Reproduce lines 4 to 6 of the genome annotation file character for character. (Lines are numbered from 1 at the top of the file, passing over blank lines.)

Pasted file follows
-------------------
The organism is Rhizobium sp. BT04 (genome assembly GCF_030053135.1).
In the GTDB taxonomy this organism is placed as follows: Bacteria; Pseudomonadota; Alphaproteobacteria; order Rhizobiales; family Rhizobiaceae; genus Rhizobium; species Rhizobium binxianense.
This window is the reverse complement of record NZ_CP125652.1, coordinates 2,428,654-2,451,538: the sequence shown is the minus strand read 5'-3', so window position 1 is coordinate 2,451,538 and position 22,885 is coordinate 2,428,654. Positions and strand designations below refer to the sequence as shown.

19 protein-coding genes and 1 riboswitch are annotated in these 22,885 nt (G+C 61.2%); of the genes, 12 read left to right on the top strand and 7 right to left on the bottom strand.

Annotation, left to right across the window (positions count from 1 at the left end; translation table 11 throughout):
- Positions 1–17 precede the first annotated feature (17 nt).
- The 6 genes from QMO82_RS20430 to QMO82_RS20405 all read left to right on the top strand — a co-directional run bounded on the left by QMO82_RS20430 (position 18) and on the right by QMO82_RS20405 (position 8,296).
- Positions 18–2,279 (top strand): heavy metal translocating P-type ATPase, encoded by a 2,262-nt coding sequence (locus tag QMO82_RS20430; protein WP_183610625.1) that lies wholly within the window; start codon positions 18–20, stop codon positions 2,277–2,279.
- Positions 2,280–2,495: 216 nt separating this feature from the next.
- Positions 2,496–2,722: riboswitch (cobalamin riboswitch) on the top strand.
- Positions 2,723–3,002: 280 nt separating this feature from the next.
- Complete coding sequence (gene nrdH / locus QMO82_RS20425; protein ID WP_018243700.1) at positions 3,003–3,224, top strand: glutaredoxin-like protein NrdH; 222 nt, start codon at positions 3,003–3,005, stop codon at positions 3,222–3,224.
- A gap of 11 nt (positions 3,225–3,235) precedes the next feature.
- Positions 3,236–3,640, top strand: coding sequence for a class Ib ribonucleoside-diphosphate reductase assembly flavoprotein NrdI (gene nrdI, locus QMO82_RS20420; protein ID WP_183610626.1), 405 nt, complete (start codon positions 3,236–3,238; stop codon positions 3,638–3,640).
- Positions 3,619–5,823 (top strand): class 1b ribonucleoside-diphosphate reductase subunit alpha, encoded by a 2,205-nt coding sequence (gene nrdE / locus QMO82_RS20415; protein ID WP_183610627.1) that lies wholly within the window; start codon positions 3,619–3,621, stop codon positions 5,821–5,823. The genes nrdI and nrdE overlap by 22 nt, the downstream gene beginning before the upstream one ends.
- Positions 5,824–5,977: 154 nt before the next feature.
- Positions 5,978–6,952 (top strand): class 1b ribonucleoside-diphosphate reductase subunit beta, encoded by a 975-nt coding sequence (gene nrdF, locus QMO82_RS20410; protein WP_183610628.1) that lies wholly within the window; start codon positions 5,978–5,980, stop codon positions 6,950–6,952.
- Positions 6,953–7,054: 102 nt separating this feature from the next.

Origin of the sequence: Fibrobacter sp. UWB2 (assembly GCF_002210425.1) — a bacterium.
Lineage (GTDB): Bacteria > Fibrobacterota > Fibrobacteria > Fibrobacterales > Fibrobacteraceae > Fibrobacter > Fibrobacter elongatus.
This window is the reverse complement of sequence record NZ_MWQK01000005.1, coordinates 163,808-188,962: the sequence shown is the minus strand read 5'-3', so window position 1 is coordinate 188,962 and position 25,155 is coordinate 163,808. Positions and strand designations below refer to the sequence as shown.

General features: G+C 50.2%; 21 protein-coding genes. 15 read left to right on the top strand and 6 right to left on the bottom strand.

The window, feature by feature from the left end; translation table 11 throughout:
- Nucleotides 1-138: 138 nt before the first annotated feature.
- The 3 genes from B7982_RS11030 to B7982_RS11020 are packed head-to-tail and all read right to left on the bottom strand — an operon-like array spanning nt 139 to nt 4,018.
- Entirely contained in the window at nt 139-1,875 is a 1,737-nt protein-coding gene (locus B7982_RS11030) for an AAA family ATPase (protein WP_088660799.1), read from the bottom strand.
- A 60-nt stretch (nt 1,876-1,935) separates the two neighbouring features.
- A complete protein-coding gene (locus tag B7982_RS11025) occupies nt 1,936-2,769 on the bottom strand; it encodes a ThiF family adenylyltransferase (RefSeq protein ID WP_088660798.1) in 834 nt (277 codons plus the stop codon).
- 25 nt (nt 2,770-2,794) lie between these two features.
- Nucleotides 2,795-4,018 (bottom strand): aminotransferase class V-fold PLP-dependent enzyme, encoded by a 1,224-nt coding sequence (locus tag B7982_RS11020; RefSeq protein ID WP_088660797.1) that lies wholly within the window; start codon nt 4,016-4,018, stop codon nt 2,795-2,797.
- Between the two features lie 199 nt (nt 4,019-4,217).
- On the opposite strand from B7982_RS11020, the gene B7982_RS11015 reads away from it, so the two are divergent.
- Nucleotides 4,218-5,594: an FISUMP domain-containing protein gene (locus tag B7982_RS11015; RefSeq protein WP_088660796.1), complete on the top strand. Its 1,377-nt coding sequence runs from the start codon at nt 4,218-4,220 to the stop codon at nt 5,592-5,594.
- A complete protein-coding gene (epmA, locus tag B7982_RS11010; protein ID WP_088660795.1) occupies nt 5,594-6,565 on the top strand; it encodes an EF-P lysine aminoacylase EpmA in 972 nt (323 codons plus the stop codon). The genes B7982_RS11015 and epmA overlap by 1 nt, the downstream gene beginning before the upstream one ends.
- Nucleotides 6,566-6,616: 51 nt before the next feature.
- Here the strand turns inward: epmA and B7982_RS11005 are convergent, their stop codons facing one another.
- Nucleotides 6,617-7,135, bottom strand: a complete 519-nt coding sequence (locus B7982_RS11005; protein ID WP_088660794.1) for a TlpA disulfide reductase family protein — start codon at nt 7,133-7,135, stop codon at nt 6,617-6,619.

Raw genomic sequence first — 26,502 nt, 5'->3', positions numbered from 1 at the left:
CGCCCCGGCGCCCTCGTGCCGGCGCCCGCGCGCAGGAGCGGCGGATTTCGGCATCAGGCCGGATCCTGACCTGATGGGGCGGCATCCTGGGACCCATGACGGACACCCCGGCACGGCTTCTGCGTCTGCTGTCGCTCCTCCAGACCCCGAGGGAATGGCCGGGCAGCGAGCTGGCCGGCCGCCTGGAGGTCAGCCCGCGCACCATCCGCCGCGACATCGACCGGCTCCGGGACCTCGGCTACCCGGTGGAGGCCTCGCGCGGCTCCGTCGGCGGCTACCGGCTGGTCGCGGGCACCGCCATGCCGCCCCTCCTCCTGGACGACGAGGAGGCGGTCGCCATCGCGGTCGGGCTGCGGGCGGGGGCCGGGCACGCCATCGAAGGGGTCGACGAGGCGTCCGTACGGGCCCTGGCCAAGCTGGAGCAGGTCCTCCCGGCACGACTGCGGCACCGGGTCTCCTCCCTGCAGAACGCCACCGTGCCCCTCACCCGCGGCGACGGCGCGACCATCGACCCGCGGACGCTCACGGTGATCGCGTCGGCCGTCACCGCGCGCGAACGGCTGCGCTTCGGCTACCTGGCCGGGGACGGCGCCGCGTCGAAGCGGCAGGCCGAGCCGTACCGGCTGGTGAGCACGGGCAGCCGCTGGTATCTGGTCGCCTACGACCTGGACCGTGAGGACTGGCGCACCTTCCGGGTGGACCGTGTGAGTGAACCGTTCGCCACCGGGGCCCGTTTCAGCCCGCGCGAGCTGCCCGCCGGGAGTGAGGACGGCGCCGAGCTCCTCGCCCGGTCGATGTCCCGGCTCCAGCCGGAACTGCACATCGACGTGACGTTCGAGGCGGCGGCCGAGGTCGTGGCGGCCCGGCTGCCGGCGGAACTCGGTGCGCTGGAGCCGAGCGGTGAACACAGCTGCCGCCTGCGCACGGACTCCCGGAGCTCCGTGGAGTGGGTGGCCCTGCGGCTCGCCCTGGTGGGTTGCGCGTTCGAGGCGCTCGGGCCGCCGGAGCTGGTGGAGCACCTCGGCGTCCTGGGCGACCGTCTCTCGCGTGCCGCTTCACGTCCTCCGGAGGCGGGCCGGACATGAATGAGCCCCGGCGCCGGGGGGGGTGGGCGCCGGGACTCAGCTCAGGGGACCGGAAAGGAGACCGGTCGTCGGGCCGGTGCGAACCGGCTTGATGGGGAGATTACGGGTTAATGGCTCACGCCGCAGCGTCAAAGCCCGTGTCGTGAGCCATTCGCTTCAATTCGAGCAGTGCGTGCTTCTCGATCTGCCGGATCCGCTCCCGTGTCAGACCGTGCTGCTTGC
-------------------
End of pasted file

19 protein-coding genes and 1 riboswitch are annotated in these 22,885 nt (G+C 61.2%); of the genes, 12 read left to right on the top strand and 7 right to left on the bottom strand.

Annotation, left to right across the window (positions count from 1 at the left end; translation table 11 throughout):
- Positions 1–17 precede the first annotated feature (17 nt).